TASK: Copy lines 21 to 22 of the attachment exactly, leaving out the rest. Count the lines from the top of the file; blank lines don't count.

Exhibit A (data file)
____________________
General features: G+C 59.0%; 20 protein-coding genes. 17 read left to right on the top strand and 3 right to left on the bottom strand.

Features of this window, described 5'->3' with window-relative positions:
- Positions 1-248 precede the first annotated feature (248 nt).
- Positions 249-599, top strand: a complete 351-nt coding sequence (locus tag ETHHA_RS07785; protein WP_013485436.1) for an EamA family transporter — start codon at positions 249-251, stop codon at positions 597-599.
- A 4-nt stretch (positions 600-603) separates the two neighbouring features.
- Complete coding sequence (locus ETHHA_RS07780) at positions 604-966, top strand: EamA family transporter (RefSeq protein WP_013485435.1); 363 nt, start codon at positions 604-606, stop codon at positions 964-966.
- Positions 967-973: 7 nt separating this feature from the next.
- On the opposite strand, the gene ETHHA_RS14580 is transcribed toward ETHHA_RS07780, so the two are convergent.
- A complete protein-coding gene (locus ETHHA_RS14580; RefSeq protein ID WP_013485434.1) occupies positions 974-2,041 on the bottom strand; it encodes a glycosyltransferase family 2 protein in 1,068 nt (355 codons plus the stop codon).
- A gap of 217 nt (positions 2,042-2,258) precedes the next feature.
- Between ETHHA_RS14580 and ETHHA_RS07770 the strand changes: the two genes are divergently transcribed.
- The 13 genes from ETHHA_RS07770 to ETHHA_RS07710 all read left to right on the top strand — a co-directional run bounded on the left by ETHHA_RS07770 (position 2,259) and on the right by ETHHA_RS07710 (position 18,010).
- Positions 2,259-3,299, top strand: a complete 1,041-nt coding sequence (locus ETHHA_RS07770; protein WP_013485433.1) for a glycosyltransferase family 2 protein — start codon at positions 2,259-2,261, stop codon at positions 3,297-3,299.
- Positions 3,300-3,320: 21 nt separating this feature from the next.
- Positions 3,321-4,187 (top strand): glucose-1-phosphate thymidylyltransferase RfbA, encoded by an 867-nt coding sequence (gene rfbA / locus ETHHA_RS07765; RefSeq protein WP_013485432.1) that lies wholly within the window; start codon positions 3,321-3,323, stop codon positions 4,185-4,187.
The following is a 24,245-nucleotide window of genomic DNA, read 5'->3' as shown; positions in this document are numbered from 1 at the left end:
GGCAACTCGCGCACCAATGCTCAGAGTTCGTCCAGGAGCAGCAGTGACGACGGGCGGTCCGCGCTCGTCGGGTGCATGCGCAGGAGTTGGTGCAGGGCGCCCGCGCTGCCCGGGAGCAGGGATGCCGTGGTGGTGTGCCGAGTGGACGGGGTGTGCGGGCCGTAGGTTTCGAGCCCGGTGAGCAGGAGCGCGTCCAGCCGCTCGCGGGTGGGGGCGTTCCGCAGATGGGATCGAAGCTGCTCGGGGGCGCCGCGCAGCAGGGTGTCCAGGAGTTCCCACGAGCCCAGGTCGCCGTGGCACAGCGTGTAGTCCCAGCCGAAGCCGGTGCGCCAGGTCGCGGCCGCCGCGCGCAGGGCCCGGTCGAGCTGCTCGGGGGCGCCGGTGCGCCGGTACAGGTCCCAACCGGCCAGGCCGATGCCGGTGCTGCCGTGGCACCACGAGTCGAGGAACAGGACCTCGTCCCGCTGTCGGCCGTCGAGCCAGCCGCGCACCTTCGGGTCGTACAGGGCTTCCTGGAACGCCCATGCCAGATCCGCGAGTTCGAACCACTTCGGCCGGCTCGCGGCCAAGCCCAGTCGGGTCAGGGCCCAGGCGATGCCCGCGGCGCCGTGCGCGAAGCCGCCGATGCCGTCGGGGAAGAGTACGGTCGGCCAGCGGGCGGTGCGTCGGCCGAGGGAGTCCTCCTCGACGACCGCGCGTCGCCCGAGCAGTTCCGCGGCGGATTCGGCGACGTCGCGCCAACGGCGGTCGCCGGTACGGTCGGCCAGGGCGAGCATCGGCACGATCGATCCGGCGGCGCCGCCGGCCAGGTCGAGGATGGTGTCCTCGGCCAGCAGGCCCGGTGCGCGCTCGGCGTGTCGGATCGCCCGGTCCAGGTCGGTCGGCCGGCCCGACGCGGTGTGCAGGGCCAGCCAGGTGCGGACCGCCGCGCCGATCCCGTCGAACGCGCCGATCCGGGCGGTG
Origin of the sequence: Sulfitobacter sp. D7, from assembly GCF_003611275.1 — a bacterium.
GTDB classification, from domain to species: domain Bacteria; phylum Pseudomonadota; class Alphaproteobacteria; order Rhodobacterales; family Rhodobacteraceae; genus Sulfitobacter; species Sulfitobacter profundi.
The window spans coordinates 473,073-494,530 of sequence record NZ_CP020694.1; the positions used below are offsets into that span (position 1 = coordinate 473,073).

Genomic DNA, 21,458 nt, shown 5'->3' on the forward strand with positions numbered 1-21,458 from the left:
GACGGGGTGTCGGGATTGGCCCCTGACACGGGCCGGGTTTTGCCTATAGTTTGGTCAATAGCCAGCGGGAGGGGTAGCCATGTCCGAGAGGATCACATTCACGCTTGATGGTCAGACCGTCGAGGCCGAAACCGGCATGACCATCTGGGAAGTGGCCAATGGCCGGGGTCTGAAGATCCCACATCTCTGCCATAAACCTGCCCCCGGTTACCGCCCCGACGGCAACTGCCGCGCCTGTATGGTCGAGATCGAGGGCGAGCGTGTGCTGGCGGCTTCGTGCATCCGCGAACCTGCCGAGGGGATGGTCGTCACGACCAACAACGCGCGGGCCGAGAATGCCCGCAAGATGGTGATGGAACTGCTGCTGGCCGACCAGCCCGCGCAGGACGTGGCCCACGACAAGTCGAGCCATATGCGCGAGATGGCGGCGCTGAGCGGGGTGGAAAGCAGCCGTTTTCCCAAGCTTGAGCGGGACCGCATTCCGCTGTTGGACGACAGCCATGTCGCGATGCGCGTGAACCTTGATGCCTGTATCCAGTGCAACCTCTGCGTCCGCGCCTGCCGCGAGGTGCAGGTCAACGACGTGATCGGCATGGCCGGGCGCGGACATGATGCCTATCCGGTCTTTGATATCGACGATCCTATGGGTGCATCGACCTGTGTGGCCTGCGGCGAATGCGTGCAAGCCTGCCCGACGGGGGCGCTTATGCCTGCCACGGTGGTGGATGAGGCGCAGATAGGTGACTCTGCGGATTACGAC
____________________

Genomic DNA, 21,458 nt, shown 5'->3' on the forward strand with positions numbered 1-21,458 from the left:
GACGGGGTGTCGGGATTGGCCCCTGACACGGGCCGGGTTTTGCCTATAGTTTGGTCAATAGCCAGCGGGAGGGGTAGCCATGTCCGAGAGGATCACATTCACGCTTGATGGTCAGACCGTCGAGGCCGAAACCGGCATGACCATCTGGGAAGTGGCCAATGGCCGGGGTCTGAAGATCCCACATCTCTGCCATAAACCTGCCCCCGGTTACCGCCCCGACGGCAACTGCCGCGCCTGTATGGTCGAGATCGAGGGCGAGCGTGTGCTGGCGGCTTCGTGCATCCGCGAACCTGCCGAGGGGATGGTCGTCACGACCAACAACGCGCGGGCCGAGAATGCCCGCAAGATGGTGATGGAACTGCTGCTGGCCGACCAGCCCGCGCAGGACGTGGCCCACGACAAGTCGAGCCATATGCGCGAGATGGCGGCGCTGAGCGGGGTGGAAAGCAGCCGTTTTCCCAAGCTTGAGCGGGACCGCATTCCGCTGTTGGACGACAGCCATGTCGCGATGCGCGTGAACCTTGATGCCTGTATCCAGTGCAACCTCTGCGTCCGCGCCTGCCGCGAGGTGCAGGTCAACGACGTGATCGGCATGGCCGGGCGCGGACATGATGCCTATCCGGTCTTTGATATCGACGATCCTATGGGTGCATCGACCTGTGTGGCCTGCGGCGAATGCGTGCAAGCCTGCCCGACGGGGGCGCTTATGCCTGCCACGGTGGTGGATGAGGCGCAGATAGGTGACTCTGCGGATTACGAC